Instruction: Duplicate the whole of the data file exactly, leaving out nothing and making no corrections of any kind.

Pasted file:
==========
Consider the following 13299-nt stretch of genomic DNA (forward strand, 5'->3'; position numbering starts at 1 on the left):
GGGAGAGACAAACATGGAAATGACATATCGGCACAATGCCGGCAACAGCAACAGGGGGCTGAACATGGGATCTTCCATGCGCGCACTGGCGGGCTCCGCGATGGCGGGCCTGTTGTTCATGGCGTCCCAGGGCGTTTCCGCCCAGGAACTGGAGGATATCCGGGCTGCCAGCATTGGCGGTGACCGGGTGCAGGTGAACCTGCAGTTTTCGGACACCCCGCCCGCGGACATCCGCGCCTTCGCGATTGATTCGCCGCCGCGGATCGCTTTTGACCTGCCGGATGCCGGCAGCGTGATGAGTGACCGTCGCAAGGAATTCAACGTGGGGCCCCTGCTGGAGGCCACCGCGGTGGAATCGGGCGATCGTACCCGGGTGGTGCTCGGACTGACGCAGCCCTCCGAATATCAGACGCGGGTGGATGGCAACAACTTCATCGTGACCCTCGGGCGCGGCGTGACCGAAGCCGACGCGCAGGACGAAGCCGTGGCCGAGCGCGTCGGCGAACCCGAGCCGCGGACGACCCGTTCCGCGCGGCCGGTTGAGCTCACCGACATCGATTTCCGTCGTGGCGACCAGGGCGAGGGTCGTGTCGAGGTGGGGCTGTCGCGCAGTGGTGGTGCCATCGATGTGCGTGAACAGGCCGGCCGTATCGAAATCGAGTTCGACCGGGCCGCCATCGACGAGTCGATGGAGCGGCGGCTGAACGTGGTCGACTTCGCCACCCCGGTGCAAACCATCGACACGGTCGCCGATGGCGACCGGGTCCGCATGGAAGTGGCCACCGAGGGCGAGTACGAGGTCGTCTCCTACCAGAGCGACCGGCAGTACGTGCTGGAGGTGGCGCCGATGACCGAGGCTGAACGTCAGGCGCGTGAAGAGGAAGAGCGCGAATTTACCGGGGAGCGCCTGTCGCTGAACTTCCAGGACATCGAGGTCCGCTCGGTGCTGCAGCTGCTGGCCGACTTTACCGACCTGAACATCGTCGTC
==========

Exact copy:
Consider the following 13299-nt stretch of genomic DNA (forward strand, 5'->3'; position numbering starts at 1 on the left):
GGGAGAGACAAACATGGAAATGACATATCGGCACAATGCCGGCAACAGCAACAGGGGGCTGAACATGGGATCTTCCATGCGCGCACTGGCGGGCTCCGCGATGGCGGGCCTGTTGTTCATGGCGTCCCAGGGCGTTTCCGCCCAGGAACTGGAGGATATCCGGGCTGCCAGCATTGGCGGTGACCGGGTGCAGGTGAACCTGCAGTTTTCGGACACCCCGCCCGCGGACATCCGCGCCTTCGCGATTGATTCGCCGCCGCGGATCGCTTTTGACCTGCCGGATGCCGGCAGCGTGATGAGTGACCGTCGCAAGGAATTCAACGTGGGGCCCCTGCTGGAGGCCACCGCGGTGGAATCGGGCGATCGTACCCGGGTGGTGCTCGGACTGACGCAGCCCTCCGAATATCAGACGCGGGTGGATGGCAACAACTTCATCGTGACCCTCGGGCGCGGCGTGACCGAAGCCGACGCGCAGGACGAAGCCGTGGCCGAGCGCGTCGGCGAACCCGAGCCGCGGACGACCCGTTCCGCGCGGCCGGTTGAGCTCACCGACATCGATTTCCGTCGTGGCGACCAGGGCGAGGGTCGTGTCGAGGTGGGGCTGTCGCGCAGTGGTGGTGCCATCGATGTGCGTGAACAGGCCGGCCGTATCGAAATCGAGTTCGACCGGGCCGCCATCGACGAGTCGATGGAGCGGCGGCTGAACGTGGTCGACTTCGCCACCCCGGTGCAAACCATCGACACGGTCGCCGATGGCGACCGGGTCCGCATGGAAGTGGCCACCGAGGGCGAGTACGAGGTCGTCTCCTACCAGAGCGACCGGCAGTACGTGCTGGAGGTGGCGCCGATGACCGAGGCTGAACGTCAGGCGCGTGAAGAGGAAGAGCGCGAATTTACCGGGGAGCGCCTGTCGCTGAACTTCCAGGACATCGAGGTCCGCTCGGTGCTGCAGCTGCTGGCCGACTTTACCGACCTGAACATCGTCGTC